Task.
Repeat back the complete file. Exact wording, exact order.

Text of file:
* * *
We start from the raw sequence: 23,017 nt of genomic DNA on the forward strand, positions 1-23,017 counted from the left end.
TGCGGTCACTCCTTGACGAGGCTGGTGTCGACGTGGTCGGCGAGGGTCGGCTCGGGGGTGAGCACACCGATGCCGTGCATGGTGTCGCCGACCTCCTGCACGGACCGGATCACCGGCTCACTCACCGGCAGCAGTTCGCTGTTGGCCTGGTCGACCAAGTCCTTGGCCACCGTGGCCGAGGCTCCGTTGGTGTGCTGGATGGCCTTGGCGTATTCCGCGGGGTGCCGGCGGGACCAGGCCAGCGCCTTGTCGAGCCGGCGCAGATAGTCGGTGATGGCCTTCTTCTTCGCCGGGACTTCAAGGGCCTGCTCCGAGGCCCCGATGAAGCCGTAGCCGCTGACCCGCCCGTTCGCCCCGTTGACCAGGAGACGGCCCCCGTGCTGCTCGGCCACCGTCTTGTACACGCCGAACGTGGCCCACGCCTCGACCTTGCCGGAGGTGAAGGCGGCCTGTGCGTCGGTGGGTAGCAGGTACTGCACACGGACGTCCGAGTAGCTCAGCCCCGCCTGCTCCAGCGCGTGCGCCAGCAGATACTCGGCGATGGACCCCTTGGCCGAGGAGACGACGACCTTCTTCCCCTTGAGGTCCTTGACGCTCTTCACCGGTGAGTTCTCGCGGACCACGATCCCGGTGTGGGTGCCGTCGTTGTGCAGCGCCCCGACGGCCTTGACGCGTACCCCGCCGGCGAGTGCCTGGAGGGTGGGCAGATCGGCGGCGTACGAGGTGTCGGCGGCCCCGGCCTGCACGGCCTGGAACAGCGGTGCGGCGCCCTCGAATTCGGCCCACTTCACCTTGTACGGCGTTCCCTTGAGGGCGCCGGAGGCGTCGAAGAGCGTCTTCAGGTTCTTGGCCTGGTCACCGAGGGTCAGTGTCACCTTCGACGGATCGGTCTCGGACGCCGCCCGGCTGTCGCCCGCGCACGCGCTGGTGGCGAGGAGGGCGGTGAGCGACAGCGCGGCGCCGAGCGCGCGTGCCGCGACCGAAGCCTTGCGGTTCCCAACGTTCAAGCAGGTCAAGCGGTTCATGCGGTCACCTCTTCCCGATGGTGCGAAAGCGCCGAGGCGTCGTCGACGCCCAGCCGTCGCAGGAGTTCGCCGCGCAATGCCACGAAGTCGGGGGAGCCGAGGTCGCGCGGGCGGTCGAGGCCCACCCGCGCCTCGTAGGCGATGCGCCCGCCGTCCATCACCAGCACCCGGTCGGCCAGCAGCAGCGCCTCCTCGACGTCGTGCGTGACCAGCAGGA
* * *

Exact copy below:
We start from the raw sequence: 23,017 nt of genomic DNA on the forward strand, positions 1-23,017 counted from the left end.
TGCGGTCACTCCTTGACGAGGCTGGTGTCGACGTGGTCGGCGAGGGTCGGCTCGGGGGTGAGCACACCGATGCCGTGCATGGTGTCGCCGACCTCCTGCACGGACCGGATCACCGGCTCACTCACCGGCAGCAGTTCGCTGTTGGCCTGGTCGACCAAGTCCTTGGCCACCGTGGCCGAGGCTCCGTTGGTGTGCTGGATGGCCTTGGCGTATTCCGCGGGGTGCCGGCGGGACCAGGCCAGCGCCTTGTCGAGCCGGCGCAGATAGTCGGTGATGGCCTTCTTCTTCGCCGGGACTTCAAGGGCCTGCTCCGAGGCCCCGATGAAGCCGTAGCCGCTGACCCGCCCGTTCGCCCCGTTGACCAGGAGACGGCCCCCGTGCTGCTCGGCCACCGTCTTGTACACGCCGAACGTGGCCCACGCCTCGACCTTGCCGGAGGTGAAGGCGGCCTGTGCGTCGGTGGGTAGCAGGTACTGCACACGGACGTCCGAGTAGCTCAGCCCCGCCTGCTCCAGCGCGTGCGCCAGCAGATACTCGGCGATGGACCCCTTGGCCGAGGAGACGACGACCTTCTTCCCCTTGAGGTCCTTGACGCTCTTCACCGGTGAGTTCTCGCGGACCACGATCCCGGTGTGGGTGCCGTCGTTGTGCAGCGCCCCGACGGCCTTGACGCGTACCCCGCCGGCGAGTGCCTGGAGGGTGGGCAGATCGGCGGCGTACGAGGTGTCGGCGGCCCCGGCCTGCACGGCCTGGAACAGCGGTGCGGCGCCCTCGAATTCGGCCCACTTCACCTTGTACGGCGTTCCCTTGAGGGCGCCGGAGGCGTCGAAGAGCGTCTTCAGGTTCTTGGCCTGGTCACCGAGGGTCAGTGTCACCTTCGACGGATCGGTCTCGGACGCCGCCCGGCTGTCGCCCGCGCACGCGCTGGTGGCGAGGAGGGCGGTGAGCGACAGCGCGGCGCCGAGCGCGCGTGCCGCGACCGAAGCCTTGCGGTTCCCAACGTTCAAGCAGGTCAAGCGGTTCATGCGGTCACCTCTTCCCGATGGTGCGAAAGCGCCGAGGCGTCGTCGACGCCCAGCCGTCGCAGGAGTTCGCCGCGCAATGCCACGAAGTCGGGGGAGCCGAGGTCGCGCGGGCGGTCGAGGCCCACCCGCGCCTCGTAGGCGATGCGCCCGCCGTCCATCACCAGCACCCGGTCGGCCAGCAGCAGCGCCTCCTCGACGTCGTGCGTGACCAGCAGGA